World Travel Africa Discover Ancient Egypt Via the Temples of Luxor

Discover Ancient Egypt Via the Temples of Luxor

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Egypt is considered for its ancient temples and remarkable architectural and historical monuments. There’s a lot of other attractions in Egypt though. From magical rivers to large golden-sanded beaches and impressive Egyptian architectural monuments and temples. Egypt is certainly a worthy bucket-list destination. Read More about Egypt…

One such destination in Egypt which is well recognized in the world is Luxor and this city is a blend of modern and ancient culture. In ancient times, the city was known as home to the god Amun, an idol who became connected with Egyptian royalty.

Let’s start our virtual travel of this Egyptian city popular for ancients temples.

Luxor: Ancient Egyptian Capital

Luxor is also the capital of Luxor Governorate which is acknowledged famously for its oldest and most Ancient Egyptian sites. Earlier it was known as Thebes which means Waset, in ancient Egypt, Luxor is often popular as the City of Hundred Gates, for most temples and for having World’s greatest open-air Museum. This modern Egyptian city is settled near the Nile River and its vicinities had a population of more than 450,000 people.

Ancient origins of Amenhotep, Luxor, Egypt, Via: ancient-origins.net

Iconic sites of Luxor includes Karnak Temple, Luxor Temple, the Valley of the Kings, Valley of Queen and Queen Hatshepsut’s mortuary temple at Deir al-Bahari.

History of Luxor

Thebes (now known as Luxor) was the capital of Egypt during the Dynasty of the New King Kingdom and considered the ‘Glorious city’ of the god Amon-Ra. From the 11th Dynasty, Luxor developed from a tiny village to a rapidly growing city, known primarily for its wealth and status, comfort and also as a hub for knowledge, art, religious and political supremacy. In a short time, the city became a centre of wealth, growing fame, not only in Egypt but also throughout the world. Luxor played a major role in dissolving and removing the Hyksos in Upper Egypt and established it as a major hub and centre for financial, religious and military power from the 18th to 20th Dynasty.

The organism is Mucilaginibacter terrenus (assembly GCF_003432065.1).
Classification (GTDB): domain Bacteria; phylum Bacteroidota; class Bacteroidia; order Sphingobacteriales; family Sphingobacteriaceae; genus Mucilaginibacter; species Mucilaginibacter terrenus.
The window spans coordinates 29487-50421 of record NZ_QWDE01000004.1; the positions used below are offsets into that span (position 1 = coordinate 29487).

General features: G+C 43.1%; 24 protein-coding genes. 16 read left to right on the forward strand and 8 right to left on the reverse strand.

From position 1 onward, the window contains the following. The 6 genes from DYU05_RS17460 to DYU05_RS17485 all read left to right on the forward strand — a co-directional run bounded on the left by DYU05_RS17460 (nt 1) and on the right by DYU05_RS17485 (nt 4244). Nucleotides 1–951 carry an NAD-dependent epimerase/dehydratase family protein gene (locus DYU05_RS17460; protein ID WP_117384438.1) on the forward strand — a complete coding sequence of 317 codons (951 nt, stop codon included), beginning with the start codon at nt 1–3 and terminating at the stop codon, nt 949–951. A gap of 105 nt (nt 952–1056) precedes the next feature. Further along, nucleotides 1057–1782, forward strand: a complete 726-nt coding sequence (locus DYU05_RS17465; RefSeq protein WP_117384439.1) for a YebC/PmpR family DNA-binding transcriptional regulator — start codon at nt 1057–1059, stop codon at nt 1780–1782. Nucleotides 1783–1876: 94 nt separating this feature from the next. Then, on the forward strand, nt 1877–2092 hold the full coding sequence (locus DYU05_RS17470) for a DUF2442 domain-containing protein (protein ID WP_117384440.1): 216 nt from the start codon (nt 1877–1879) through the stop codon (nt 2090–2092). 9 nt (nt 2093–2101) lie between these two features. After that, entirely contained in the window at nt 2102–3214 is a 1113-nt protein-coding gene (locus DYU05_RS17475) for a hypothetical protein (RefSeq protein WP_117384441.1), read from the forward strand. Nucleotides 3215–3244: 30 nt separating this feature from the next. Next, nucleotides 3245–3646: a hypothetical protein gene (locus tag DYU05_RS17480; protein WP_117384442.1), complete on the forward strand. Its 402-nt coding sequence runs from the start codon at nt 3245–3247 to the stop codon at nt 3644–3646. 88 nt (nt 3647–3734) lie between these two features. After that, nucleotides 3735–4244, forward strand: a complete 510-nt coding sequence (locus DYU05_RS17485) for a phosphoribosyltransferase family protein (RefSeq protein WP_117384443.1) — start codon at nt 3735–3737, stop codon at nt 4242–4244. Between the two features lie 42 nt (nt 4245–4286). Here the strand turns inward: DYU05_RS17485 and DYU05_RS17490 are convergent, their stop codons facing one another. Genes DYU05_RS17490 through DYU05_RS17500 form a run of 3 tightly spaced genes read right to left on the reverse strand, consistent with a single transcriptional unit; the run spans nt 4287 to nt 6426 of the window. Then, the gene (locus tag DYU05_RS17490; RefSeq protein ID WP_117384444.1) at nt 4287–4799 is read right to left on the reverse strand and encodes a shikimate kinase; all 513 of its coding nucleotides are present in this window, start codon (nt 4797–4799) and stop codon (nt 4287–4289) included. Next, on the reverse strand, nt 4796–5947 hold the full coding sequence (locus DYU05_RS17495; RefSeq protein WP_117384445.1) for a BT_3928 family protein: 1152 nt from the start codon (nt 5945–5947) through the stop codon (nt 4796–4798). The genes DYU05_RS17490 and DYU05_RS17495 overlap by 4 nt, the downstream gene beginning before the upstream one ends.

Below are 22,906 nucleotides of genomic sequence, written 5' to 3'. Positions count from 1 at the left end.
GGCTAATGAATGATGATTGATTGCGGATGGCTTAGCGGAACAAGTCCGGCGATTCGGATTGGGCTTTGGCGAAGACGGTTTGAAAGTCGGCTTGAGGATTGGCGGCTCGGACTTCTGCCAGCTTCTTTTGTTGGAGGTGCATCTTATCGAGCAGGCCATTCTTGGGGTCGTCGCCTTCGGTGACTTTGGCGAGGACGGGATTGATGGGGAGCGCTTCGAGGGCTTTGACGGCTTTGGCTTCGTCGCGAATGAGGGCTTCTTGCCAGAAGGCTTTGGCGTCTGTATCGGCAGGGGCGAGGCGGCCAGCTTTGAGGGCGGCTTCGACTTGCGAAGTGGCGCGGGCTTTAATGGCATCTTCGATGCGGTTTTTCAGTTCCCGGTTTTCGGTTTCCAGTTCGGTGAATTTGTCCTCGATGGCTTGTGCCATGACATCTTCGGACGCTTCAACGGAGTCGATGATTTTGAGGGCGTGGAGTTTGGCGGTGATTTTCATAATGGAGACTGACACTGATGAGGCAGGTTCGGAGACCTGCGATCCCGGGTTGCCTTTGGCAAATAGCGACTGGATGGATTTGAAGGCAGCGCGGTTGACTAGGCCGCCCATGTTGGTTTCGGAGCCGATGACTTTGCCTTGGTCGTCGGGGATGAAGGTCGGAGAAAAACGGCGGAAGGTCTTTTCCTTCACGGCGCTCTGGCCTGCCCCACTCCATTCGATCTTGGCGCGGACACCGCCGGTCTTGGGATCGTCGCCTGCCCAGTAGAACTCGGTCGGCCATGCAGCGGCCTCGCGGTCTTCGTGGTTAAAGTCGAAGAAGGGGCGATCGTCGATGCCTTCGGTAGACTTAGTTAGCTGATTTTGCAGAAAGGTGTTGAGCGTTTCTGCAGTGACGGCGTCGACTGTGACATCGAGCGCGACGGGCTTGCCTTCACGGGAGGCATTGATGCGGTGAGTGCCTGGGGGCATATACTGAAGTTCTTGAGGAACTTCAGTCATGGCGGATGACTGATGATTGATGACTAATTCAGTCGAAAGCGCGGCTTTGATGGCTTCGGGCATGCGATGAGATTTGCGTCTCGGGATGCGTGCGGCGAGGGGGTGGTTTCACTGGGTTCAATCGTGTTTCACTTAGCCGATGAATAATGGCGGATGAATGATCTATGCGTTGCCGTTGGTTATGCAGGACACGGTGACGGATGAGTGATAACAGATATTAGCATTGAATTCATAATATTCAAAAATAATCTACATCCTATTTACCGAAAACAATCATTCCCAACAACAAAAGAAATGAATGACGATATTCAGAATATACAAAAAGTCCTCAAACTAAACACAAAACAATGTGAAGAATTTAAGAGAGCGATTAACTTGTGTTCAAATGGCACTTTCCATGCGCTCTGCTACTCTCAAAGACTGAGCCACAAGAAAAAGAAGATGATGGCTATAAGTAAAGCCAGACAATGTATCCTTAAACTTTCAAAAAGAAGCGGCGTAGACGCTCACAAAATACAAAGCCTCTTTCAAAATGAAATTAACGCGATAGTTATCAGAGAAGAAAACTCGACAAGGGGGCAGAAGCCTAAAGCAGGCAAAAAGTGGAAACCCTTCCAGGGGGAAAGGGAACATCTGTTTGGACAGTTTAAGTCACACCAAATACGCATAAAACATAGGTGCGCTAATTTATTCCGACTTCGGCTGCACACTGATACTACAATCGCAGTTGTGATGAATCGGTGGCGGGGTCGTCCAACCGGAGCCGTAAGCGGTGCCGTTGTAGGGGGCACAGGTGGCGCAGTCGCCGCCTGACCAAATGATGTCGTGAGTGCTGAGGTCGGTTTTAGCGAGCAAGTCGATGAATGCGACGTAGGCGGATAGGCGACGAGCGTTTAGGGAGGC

Also Read: Colossi of Memnon- The Singing Statues of Egypt

Historical Landmarks & Stunning Temples of Luxor

There are many iconic landmarks, historical monuments and temples in Luxor. Most popular ones we are mentioning below let’s have a look!

Karnak Temple- Largest Temple City of the Ancient World

The topmost temple complex of Egypt and the largest temple city of the ancient world goes to Karnak Temple of Luxor. The vast temple town of Karnak has many structures which belong to dating back 4,000 years. Because of its immense popularity, it is always on the top of the traveller’s itinerary. Located on the east bank of the Nile River in Luxor. Talking about the central region of the complex, it is dedicated to Amun-Ra god associated with Thebes and hold the most spacious in the complex. Moving towards south a smaller area is dedicated to his wife, the goddess Mut.

The Great Hypostyle Hall at Karnak temple, Via: holeinthedonut.com

The northern portion of the temple is dedicated to the falcon-headed god of war that is Montu. This construction at Karnak inaugurated around 4,000 years ago and lasted until the Romans captured Egypt. Each Egyptian ruler who served at Karnak left his or her own architectural mark. Egyptian rulers created a series of 10 pylons at Karnak, all pylons are connected to through walls. At Karnak, you can also watch The Great Hypostyle Hall, the Temple of Amenhotep IV and Khonsu Temple.

Valley of the Kings

The most famous collection of complex tombs is found at the Valley of the Kings which is the Kings is situated on the western bank of the Nile near the ancient city of Thebes. The Valley is the ancient burial ground since around 2100 BC for some of Egypt’s most famous pharaohs (rulers in ancient Egypt) such as Tutankhamun, Seti I, Ramses II, queens, high priests, and other elites from 18th, 19th, and 20th dynasties of the New Kingdom period (1550–1069 BC).